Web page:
I missed you.
But it seems a break was needed. On my holidays I just about shut down – sleeping 10-12 hours a night, barely writing or reading a thing, seeing movies and spending time with great people. Though one of Clarissa’s lines from The Hours kept coming into my head: ‘I seem to be unravelling’. I was a slothful, lethargic, son-of-a.
But I am refreshed. I’ve been back at work for a week and tomorrow I’m teaching a workshop in Horsham, Victoria, called ‘Going it Alone’ – mostly on blogging and zines, but I’ll cover self-publishing, performance and promotion as well. You can find all the info here.
I’ll do more of a round-up post next weekend, but today I have NUMBERS and STATISTICS, which is a bit fun.
I took a look at the books I read in 2009, and following are some stats on my reading habits. It is the first time I’ve ever recorded my reading for a whole year, and I suspect I probably missed a few things. I didn’t record every literary journal I read, for example. I also didn’t record books I didn’t finish.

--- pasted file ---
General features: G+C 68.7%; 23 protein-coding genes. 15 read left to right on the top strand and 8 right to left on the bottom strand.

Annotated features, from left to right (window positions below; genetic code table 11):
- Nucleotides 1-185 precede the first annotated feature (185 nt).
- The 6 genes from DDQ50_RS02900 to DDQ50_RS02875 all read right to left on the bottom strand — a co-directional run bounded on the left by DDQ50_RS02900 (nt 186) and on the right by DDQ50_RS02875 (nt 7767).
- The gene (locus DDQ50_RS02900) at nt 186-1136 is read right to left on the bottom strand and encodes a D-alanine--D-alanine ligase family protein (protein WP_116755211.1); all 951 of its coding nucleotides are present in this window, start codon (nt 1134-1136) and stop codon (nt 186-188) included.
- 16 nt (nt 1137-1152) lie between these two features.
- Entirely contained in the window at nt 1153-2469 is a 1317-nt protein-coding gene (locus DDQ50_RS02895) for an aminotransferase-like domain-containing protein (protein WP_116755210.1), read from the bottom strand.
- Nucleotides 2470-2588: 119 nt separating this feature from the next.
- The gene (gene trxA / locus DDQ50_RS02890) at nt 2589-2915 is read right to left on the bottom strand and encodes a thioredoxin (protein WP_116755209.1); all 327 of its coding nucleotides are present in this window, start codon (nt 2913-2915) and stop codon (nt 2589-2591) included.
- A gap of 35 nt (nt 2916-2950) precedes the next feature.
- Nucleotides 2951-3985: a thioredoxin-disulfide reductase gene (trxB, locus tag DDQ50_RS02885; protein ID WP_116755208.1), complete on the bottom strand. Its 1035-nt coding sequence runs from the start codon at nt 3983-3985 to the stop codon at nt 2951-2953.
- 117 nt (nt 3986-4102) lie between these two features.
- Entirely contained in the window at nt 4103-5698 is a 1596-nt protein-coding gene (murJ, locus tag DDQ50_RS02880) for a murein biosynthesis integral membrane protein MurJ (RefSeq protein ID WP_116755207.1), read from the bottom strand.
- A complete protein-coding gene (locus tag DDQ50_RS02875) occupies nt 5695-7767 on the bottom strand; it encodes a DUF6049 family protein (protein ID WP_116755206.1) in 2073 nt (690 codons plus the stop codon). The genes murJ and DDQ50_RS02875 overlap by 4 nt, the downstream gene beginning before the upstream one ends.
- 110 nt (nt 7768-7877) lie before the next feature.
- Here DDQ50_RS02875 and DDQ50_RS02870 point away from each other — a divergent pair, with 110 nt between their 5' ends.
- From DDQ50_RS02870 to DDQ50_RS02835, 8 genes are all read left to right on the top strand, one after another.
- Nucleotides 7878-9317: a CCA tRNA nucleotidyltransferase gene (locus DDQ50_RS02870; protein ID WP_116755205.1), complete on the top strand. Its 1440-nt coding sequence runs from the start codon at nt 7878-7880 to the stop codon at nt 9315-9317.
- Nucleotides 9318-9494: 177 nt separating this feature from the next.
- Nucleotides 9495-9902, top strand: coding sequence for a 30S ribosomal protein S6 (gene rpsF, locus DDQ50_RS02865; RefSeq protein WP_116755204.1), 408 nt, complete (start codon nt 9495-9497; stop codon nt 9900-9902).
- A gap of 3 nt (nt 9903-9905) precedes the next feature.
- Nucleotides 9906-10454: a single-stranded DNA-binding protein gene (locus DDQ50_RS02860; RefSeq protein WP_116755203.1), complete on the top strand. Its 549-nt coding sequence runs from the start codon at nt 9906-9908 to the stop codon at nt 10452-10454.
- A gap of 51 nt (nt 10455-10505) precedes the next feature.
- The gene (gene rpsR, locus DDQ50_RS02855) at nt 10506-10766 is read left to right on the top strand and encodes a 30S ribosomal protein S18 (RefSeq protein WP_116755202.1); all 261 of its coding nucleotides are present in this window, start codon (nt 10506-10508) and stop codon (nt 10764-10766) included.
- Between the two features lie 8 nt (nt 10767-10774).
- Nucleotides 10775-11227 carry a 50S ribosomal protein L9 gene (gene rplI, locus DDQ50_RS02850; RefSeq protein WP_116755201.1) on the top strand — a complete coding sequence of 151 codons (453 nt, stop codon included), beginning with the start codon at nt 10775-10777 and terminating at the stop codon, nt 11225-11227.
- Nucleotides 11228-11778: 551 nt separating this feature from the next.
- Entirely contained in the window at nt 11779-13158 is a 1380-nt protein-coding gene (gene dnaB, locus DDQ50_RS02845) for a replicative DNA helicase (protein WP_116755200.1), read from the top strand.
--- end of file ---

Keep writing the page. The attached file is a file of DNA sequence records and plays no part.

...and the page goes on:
Books read in 2009: 93
… which is an average of 1.8 per week, or 7.8 per month.
70% of the books were Australian.
45% were written or edited by women, 55% were written or edited by men.
53% of books I read in 2009 were fiction novels, 22% were short story collections or journals, 14% were nonfiction books, 10% were poetry collections and just 1% were graphic novels.
I read far more new releases than classics or older works.
Did anyone else record their reading habits? Or movies, for that matter? What did you find? What do you think of mine? I think the balance is okay – and I’m happy I read so many Australian books. I’d like to increase the graphic novel quota, and I should probably dip into a bit more nonfiction. I’d also like to catch up on more classics, but the nature of my work means this isn’t a real possibility. But it’s okay – they’re not going anywhere.
First book read in 2010: Fantastic Mr Fox by Roald Dahl – so cussing wonderful to revisit it after seeing Wes Anderson’s warm, funny, ‘fantastic’ adaptation.